Studying the consequences of exploitation of indigenous territories is an urgent topic of modern science. This study presents the result of the research on the history of the development of a special type of resources — mammoth tusks in northern Yakutia. The paper is aimed at the analysis of impact of the new sector of the eco-nomy in the region on the local communities. It was also important to identify the sequence of the events that facilitated this development. The methodological basis of the study is represented by the historical method of analyzing archival data, periodicals, and legal and scientific literature on this subject. Sources for the paper included materials from the National Archive of the Republic of Sakha (Yakutia), regional periodicals, as well as legal and reference materials covering this crucial stage in the development of the local indigenous communities. Despite the fact that extraction of fossil mammoth bone has been carried out for a long time, its active development began only at the end of the 20th century. The formation and progress of such a new type of mining activity has left a special impression on the development of the local population engaged in the traditional farming. Opportunities and the weak state control in this area have created favorable conditions for the emergence of a special environment for economic relations. This has had a significant impact on social well-being of the local indigenous peoples. During this period, a special situation developed when, due to objective reasons, mammoth tusks turned from an object of natural origin that did not cause any interest into a valuable, highly sought resource. The gro-wing global demand for mammoth remains and the removal of barriers for external contacts in the Soviet Union stimulated the rapid development of the fundamentally different structure of socio-economic relations in the Arctic zone. As a result, this situation greatly influenced the state of the local indigenous communities. The areas of their traditional living became a territory of intensive development of “new resources”, which brought about real environmental and social threats, but also new opportunities. The new prospects, as well as the state unreadiness to regulate the emerging market of “wild” mammoth bone, created all conditions for the emergence of a special area of economic relations spanning the Arctic regions of Yakutia. This almost neglected factor undoubtedly had significant impact on the social well-being of the indigenous peoples living in the region at the end of the 20th century.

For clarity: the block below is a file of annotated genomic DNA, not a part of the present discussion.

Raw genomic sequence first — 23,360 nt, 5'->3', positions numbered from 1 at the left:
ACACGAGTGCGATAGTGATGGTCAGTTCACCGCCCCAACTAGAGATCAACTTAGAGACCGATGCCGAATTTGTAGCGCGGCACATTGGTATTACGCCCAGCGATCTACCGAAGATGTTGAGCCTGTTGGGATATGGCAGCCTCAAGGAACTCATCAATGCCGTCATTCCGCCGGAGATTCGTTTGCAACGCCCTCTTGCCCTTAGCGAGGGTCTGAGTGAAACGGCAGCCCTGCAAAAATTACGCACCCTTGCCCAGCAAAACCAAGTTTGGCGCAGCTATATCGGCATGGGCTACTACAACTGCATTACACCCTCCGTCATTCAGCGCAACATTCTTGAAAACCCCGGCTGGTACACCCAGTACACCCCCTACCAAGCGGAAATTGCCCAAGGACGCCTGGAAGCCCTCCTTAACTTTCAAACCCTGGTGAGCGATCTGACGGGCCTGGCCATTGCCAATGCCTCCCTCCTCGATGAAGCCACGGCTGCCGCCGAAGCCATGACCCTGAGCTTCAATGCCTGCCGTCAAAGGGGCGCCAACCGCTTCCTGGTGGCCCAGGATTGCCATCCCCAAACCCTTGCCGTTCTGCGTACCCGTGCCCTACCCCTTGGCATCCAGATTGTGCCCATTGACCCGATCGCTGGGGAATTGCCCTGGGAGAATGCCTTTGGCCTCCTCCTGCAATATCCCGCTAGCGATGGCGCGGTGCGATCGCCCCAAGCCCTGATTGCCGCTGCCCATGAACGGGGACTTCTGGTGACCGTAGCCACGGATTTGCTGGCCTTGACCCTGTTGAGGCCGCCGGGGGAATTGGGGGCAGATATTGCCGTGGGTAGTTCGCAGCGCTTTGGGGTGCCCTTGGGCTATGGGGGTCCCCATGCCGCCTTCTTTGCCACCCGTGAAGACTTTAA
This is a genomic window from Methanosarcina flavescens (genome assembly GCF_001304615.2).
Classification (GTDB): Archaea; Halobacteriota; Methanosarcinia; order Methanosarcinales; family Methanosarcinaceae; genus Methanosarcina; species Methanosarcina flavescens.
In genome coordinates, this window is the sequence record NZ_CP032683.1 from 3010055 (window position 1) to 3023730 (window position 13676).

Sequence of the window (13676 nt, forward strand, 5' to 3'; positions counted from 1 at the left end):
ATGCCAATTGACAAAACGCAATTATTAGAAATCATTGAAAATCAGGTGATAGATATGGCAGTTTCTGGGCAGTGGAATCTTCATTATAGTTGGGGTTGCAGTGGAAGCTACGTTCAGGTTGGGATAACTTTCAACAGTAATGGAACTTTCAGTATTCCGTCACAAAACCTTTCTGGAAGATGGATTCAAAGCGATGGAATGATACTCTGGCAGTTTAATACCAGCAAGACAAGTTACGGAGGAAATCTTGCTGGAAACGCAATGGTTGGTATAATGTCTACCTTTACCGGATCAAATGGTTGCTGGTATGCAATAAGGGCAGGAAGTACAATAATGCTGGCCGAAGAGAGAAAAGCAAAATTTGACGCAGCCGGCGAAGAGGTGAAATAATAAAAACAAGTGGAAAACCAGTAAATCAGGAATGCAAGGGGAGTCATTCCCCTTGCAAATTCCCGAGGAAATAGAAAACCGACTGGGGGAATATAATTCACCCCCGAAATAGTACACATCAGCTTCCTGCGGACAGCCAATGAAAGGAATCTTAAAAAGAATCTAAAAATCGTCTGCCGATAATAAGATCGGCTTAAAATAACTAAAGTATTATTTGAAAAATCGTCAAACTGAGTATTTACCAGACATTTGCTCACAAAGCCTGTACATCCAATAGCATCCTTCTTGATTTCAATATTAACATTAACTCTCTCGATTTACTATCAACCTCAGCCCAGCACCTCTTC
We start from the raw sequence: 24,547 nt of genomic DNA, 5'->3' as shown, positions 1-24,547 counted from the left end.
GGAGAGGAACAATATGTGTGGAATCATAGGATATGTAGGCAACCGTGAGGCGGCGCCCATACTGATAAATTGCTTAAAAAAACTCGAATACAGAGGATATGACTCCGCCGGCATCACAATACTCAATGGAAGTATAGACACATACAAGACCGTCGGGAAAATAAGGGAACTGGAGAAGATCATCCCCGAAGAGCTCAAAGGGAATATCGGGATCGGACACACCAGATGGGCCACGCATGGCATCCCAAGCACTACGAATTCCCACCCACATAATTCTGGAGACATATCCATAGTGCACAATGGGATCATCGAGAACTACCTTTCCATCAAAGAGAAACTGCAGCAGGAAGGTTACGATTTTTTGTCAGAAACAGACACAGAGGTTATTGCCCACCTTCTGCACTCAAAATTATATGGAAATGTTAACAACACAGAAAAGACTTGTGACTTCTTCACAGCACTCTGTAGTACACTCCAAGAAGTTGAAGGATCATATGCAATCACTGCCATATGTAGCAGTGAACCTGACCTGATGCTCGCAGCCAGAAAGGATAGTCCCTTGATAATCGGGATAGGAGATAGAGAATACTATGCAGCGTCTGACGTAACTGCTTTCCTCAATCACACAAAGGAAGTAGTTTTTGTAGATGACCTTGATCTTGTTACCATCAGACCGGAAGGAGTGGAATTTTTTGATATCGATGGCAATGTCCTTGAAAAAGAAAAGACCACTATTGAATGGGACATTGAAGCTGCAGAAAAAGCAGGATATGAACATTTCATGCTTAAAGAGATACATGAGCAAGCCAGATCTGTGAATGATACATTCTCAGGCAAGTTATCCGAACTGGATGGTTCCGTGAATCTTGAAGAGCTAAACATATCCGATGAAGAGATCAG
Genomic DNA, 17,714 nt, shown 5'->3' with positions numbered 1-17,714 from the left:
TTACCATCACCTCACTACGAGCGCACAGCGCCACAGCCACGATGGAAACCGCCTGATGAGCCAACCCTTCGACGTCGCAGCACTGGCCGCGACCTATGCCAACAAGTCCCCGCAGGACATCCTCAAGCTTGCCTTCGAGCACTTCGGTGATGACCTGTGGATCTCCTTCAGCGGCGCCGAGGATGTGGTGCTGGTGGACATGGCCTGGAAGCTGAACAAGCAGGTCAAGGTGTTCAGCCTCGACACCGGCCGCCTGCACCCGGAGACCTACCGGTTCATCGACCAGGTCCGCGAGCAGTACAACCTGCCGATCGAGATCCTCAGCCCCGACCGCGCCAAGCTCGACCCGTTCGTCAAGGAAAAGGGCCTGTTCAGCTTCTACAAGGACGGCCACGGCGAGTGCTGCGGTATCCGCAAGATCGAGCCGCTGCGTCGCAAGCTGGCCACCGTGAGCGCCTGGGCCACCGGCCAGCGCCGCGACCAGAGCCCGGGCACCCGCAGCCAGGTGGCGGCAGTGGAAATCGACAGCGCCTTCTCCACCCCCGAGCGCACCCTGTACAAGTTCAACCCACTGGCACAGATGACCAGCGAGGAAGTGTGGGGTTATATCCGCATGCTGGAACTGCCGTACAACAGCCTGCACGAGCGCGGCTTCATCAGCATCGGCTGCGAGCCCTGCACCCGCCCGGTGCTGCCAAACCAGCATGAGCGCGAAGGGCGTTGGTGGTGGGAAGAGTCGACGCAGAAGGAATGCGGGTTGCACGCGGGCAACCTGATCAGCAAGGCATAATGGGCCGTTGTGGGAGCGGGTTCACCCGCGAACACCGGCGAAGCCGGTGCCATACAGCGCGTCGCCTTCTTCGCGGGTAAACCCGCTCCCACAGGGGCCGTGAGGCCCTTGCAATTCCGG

Keywords: indigenous peoples, Yakutia, fossil mammoth bone, industrial development, late 20th century, Arctic zone, environment, subsoil use.